Merseyside Fire & Rescue Service

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Firefighter to Chief Fire Officer what do they do?

The Merseyside Fire & Rescue Service, like all other Fire and Rescue Services has a rank structure that denotes the chain of command of its operational management. The roles are shown on the protective helmets that the firefighters wear and on the collars of their "undress" uniform as epaulettes.

The epaulette is a type of ornamental shoulder piece or decoration used as insignia of rank.

Epaulettes are fastened to the shoulder by a shoulder strap or "passant", a small strap parallel to the shoulder seam, and the button near the collar. Colloquially, any shoulder straps with marks are also called epaulettes. The placement of the epaulette, its colour and the length and diameter of its bullion fringe are used to signify the wearer's rank. The rank structure is shown as follows:

Firefighter

Incident Management Unit (IMU) Combined Platform Pump (CPP)

Carries out day-to-day firefighting and fire safety work.

Crew Manager

Senior Officer Vehicle Search & Rescue Team (SRT)

In charge of the watch at smaller fire stations or the crew of a fire appliance. Carries out day-to-day fire fighting and fire safety work. Will attend incidents as officer in charge of an appliance and will also take command of small-scale incidents. Will also undertake specialist duties such as training or fire safety.

Watch Manager

Small Fires Unit (SFU) Marine Rescue Boat

In charge of the watch at larger fire stations. Carries out day-to-day firefighting and fire safety work or junior work in policy areas. Can also undertake specialist duties.

Station Manager

Small Fires Unit (SFU) Marine Rescue Boat

Responsible for management of a fire station or day-to-day work in a specific policy area. Will take charge of large-scale incidents or undertake specialist tasks such as support at an incident.

Group Manager

Small Fires Unit (SFU) Marine Rescue Boat

Responsible for management of a group of fire stations or day-to-day work in a specific policy area. Will take charge of major incidents or undertake specialist tasks such as support at an incident.

Area Manager

Small Fires Unit (SFU) Marine Rescue Boat

Responsible for day-to-day management of an area of fire brigade operations or policy. Will take charge of major incidents or undertake specialist tasks such as support at an incident.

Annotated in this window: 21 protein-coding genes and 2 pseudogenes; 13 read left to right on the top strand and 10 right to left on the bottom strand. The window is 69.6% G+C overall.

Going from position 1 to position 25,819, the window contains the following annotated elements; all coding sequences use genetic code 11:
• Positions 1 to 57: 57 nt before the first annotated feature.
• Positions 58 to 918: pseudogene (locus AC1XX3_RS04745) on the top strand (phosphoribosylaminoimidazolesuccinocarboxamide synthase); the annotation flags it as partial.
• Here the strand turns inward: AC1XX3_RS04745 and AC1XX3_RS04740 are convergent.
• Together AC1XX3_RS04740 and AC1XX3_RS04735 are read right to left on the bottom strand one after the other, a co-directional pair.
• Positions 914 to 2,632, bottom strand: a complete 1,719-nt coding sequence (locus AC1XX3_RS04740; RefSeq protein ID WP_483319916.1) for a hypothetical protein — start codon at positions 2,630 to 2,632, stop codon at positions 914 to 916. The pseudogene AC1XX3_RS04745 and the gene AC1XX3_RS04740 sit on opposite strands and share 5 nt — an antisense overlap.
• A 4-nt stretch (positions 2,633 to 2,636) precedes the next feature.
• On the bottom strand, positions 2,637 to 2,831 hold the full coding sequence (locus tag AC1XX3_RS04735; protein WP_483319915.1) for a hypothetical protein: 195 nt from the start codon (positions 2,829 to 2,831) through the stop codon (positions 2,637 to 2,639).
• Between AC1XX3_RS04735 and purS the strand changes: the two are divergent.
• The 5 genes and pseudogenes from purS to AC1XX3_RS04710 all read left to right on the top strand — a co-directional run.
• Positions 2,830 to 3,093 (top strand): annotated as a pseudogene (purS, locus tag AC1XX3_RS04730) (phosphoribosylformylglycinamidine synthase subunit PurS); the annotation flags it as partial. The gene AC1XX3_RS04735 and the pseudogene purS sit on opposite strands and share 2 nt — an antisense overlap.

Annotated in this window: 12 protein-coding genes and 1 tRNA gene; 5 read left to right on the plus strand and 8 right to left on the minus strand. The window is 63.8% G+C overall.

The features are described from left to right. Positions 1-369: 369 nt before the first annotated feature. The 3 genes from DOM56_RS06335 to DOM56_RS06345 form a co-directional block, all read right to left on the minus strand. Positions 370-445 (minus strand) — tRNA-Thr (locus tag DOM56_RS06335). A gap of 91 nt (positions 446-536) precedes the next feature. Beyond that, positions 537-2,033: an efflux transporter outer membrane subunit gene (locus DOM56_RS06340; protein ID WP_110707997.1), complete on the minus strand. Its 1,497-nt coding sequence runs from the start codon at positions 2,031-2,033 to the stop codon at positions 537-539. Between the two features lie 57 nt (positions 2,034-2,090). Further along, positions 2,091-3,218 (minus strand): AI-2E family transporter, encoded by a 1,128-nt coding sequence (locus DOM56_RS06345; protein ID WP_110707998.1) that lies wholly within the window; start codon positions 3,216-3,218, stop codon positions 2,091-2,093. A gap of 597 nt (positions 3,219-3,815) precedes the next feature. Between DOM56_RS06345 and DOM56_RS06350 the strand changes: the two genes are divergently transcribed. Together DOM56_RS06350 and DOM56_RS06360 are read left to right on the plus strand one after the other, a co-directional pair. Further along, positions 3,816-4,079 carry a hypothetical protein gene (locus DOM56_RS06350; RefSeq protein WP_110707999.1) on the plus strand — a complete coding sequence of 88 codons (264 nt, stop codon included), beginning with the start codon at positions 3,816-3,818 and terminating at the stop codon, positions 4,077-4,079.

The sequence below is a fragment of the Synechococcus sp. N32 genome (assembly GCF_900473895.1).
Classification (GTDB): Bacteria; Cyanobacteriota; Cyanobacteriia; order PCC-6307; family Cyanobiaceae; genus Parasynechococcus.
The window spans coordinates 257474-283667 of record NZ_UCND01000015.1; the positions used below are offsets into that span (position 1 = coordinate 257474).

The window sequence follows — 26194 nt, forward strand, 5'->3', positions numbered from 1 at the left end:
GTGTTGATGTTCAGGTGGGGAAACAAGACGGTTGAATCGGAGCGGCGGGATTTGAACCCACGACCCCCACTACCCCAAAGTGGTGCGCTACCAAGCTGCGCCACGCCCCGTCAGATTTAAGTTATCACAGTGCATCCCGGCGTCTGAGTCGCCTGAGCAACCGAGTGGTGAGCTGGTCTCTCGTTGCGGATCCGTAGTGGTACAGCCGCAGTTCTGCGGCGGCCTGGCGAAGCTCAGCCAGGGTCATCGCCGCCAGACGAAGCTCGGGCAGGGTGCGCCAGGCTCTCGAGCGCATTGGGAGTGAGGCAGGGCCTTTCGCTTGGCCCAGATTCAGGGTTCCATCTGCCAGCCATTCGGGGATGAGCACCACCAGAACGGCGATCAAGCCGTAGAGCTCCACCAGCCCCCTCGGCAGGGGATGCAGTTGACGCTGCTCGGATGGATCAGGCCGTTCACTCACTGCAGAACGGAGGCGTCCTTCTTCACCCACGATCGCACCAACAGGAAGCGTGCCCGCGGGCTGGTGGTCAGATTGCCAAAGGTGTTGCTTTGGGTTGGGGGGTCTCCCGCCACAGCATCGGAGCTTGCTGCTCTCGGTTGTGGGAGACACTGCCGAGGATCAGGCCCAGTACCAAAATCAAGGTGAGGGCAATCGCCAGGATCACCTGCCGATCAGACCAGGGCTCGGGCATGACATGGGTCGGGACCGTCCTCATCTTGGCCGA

Deputy Chief Fire Officer

Small Fires Unit (SFU) Marine Rescue Boat

A DCFO deputises for the Chief Fire Officer during their absence. Has strategic responsibility for directorates. Will take command of major incidents.

Chief Fire Officer

Small Fires Unit (SFU) Marine Rescue Boat

The CFO is the head of the organisation. Will take command of major incidents.

Role of a Firefighter

The role of a Firefighter is ever changing. Although responding to emergencies is what we are known for, the reality is that we spend a lot of time doing other things which include Community Fire Safety, Training & Development and Station Routines.

  • To prevent fire and accidents from starting in the first place.
  • Educating the community by visiting schools, community centres, people in their own homes, wherever the fire safety message can be delivered.
  • Having local knowledge of the area, such as streets, roads and buildings.
  • Advising people about planning escape routes within their own homes in case of a fire.
  • Actively seeking to understand and to value diverse individuals and groups.
  • Training and Development.
  • To undertake a continuous training programme by attending lectures, exercises, practical training sessions and other forms of training to maintain competence levels.
  • Take responsibility for developing your own skills.
  • Ensuring your fitness levels are maintained as the work can be demanding both physically and mentally.
  • Responding to Emergencies.
  • To respond immediately and safely to all emergency calls.
  • Minimise distress and suffering, including giving first aid.
  • Dealing with many kinds of emergencies, including pumping out flooded premises, chemical spills, providing casualty care and extraction at road traffic accidents and rescuing people who are trapped in buildings or lifts.
  • Station Routines.
  • You will need to maintain, clean and test fire service equipment ensuring its readiness for use, using approved procedures in accordance with current Health and Safety practice.
  • Each item of equipment to be maintained and updated using test record cards.
  • Access and record information whether written or using basic computer skills.
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